Several years passed and as fate would have it, the current King of Vachanasthira faced a problem – he had no children to succeed the throne. In dismay, the King went to the speaking tree for counsel expecting that the tree would do some magic and bless him with children. “Identify the most noble and valorous of your countrymen and pass on the throne! The throne does not signify power to the ruler, but the ability to take responsibility of the ‘oath’ and that of the people of this land. It was never yours nor your ancestors’, it was given to you and now it is time to pass it on”, the tree spoke kindly but firmly. A moment of pain and fear of loss passed through the King, but he understood the impact of not listening to the word of the tree. “Oh tree! do you know of such worthy person in my Kingdom?”, asked the King. “Yes! Satyasahu, your charioteer’s son, who is in your army is an able person. He deserves to be proclaimed the King after you”, the tree replied.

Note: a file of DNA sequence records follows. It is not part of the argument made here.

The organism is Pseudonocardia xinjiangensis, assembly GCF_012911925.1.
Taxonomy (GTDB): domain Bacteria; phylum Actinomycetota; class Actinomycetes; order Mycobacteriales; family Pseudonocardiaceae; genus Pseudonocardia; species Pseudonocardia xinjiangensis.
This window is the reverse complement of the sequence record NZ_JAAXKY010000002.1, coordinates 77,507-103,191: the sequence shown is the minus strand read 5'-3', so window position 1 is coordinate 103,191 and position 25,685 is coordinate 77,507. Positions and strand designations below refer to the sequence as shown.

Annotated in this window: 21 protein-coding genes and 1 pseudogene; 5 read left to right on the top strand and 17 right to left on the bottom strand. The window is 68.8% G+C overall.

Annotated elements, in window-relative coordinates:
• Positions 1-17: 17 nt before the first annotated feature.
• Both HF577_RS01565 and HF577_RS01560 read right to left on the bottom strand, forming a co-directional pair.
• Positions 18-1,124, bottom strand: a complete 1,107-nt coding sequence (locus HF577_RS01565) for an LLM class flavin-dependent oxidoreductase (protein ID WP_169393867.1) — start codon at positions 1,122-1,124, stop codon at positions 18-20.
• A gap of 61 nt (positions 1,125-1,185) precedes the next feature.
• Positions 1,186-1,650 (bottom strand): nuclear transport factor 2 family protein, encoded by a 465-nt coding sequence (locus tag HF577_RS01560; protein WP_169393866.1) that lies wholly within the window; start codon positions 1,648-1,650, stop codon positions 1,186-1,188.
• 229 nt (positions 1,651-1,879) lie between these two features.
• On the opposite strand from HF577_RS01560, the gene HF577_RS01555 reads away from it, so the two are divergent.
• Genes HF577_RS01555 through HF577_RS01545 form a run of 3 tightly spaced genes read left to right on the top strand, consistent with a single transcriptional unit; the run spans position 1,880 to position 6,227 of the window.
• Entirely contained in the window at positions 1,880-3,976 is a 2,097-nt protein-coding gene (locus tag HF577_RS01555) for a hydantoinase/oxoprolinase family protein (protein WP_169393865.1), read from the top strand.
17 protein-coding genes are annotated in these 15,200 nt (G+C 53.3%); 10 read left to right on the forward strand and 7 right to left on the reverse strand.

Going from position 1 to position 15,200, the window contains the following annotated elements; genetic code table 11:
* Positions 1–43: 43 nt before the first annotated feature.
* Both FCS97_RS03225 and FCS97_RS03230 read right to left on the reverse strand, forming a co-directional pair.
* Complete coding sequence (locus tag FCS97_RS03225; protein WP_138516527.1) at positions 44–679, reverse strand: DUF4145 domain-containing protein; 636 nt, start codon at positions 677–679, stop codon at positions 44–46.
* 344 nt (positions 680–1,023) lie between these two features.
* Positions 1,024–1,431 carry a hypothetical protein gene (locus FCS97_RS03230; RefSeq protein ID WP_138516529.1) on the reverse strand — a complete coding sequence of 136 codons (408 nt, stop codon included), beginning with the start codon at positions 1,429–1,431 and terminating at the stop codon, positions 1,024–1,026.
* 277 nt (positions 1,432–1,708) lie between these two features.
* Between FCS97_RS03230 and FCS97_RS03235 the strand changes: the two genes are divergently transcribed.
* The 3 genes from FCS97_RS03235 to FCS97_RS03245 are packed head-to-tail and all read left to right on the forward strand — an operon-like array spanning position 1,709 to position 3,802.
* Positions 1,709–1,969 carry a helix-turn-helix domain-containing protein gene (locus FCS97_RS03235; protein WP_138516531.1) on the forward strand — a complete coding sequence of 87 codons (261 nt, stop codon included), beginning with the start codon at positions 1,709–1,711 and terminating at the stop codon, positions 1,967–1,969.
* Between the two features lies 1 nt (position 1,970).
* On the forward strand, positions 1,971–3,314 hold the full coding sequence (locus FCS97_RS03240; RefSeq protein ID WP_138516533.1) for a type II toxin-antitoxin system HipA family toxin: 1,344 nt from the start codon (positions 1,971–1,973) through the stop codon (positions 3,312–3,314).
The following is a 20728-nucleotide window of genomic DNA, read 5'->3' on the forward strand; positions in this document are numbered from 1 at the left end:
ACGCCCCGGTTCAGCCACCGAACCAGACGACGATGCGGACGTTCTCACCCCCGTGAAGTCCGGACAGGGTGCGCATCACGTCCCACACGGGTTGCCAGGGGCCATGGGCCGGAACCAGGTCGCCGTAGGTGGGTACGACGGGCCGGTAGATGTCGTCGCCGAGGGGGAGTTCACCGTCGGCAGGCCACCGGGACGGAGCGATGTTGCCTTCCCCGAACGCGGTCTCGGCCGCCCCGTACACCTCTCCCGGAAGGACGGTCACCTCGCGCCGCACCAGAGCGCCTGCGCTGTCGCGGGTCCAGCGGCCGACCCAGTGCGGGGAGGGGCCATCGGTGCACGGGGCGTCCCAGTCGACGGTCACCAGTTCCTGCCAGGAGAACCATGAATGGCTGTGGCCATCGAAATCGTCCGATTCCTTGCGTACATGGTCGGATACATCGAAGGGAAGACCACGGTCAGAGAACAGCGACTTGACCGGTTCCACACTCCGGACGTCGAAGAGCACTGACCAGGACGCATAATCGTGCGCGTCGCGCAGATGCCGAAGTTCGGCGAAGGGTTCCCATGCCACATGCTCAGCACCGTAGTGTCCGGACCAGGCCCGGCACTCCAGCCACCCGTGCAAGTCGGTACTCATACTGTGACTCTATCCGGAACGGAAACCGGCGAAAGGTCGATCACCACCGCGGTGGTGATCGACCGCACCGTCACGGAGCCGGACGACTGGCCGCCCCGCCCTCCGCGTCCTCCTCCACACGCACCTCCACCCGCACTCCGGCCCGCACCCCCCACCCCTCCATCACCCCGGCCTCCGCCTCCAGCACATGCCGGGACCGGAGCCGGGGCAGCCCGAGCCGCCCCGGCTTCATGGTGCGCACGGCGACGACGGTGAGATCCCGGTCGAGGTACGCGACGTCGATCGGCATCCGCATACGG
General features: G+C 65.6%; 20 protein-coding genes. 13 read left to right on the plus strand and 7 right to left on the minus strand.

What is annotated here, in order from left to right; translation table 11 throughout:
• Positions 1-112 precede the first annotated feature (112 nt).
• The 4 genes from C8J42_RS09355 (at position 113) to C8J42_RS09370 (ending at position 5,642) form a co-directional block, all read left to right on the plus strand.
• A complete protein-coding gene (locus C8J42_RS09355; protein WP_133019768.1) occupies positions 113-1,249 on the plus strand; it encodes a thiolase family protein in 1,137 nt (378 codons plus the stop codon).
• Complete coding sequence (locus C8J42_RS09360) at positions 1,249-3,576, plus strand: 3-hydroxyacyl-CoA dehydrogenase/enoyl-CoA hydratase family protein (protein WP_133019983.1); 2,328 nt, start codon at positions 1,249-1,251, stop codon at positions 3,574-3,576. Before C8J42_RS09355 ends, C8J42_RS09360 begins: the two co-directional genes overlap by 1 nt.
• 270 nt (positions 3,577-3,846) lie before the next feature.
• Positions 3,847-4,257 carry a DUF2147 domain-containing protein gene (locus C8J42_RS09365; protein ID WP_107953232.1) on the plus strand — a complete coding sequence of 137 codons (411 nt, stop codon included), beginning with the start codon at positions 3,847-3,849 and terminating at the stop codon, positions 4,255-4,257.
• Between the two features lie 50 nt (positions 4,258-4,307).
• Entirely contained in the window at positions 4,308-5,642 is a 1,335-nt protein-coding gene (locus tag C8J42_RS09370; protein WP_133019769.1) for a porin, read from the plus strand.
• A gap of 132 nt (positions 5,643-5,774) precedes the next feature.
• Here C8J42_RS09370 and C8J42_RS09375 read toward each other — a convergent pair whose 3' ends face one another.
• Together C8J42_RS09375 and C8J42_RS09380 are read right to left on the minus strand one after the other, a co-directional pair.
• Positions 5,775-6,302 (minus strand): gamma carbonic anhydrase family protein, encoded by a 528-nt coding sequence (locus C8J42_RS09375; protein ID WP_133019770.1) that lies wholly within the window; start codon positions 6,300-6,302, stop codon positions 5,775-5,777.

Although the King agreed to the counsel, he was devastated within. “Is there no one else in my royal family that could follow the throne? What about my wife’s brother, who is an able warrior and a noble soul? Why not the son of my prime minister, he is related to the royal family too? Surely, anyone but the son of the charioteer! Why would the tree choose someone like that? Perhaps this is just to test me? Should I listen to a tree for such a big decision that impacts my Kingdom? Why didn’t it help me in any other way? We are a mighty kingdom and nothing could go wrong anyway…and what does the tree mean by ‘it doesn’t belong to me’…”, he went through a great internal struggle as he analyzed the situation. “Every person in my Kingdom is honest and I have no reason to believe that one is better than the other…”, so thinking, he decided to announce the son of his prime minister (who was related to his family) to be crown prince, thus breaching the ‘oath’ given to the speaking tree.